Bookshelf

Every week we invite someone from the creative industries to share a rundown of their five favourite books in the whole ruddy world, which have inspired, excited or educated them.

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    This week’s beautiful bookshelf selection comes from Jasmine Raznahan, editor-in-chief and creative director of Noon magazine, a stunning new publication which we wrote about a little while back and whose spellbinding pages have held our concentration through many lunch breaks. Jasmine’s brilliant bookshelf contains all sorts of beautifully bound publications, including a lovely looking book about an old lady and her cat, and a very striking study of geometric shapes. Jasmine is also the Director of ARPA, and her impeccable graphic designer’s eye certainly shines through in her choices. Here she on some of her absolute favourite books…

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    People who champion the smaller, artier, cuter, brighter, funnier publications there are flopping around all over the world are our kinds of people. Katja Chernova is one of those, so who better to ask to recommend us some publications for our weekly Bookshelf feature? Katja is the founder of Ti Pi Tin, a small but powerful art book shop in London’s weird cousin, Dalston. Ti Pi Tin stocks small publications, zines, and basically anything printed and bound and sometimes unnecessary that you inexplicably just really, really want to own. Here she is on her personal top five reads…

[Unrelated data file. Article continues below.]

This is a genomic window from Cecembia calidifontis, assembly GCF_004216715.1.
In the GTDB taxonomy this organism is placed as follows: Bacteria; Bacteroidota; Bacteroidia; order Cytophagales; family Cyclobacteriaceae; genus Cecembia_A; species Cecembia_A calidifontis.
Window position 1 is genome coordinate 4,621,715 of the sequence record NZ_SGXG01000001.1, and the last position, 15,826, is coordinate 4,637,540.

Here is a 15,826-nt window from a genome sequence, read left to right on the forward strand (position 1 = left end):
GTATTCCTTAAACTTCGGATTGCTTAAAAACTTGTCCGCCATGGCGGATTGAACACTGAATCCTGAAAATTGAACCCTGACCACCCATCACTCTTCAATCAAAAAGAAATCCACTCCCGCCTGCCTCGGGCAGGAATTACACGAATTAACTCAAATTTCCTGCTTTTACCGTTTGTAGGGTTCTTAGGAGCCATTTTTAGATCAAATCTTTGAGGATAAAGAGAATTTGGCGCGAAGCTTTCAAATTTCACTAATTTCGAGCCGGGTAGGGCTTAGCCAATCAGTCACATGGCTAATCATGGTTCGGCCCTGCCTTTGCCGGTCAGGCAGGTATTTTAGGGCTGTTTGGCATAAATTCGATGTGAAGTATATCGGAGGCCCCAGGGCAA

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    If you’ve been dying to know which publications inspire a fashion photographer as prolific as Matthew Donaldson then your prayers have been answered. He’s very kindly told us about five books from his rather beautiful shelves that have informed his work over the years. And what work! Matthew’s photographed for the likes of luxurious big dogs Vogue, Wallpaper*, W and GQ and has also shot slick and witty advertising campaigns for many clients including Sony, Harvey Nichols, Skoda, Coca Cola, Louis Vuitton, Harrods, Missoni, Kvadrat and Marks and Spencer. Ever wonder what a man like Matthew carries around in his blazer pocket? Read on to find out…

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    I knew the Bookshelf of Present & Correct would be beautiful, but I was in no way prepared for this. Each of Neal’s books makes me so jealous that I’m working out a way to break into his house and raid his shelves for more beauties. From rare Ken Garland books to old publications dedicated to stitching typography, Neal’s got it all, and it’s beautifully photographed too. Wait a minute, who exactly is Neal? He told us in his own words.

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    Despite sharing his surname with one of literature’s most dastardly characters, Paul is actually a really nice guy. He’s a well-known, London-based artist and illustrator and is also the creative director of Human After All and the former creative director of Little White Lies magazine. So yeah, pretty talented really. He’s given us a very, very concise peek into his bookshelf today and my oh my does he have some gems! A book of Chinese apothecary packaging design? Yes please.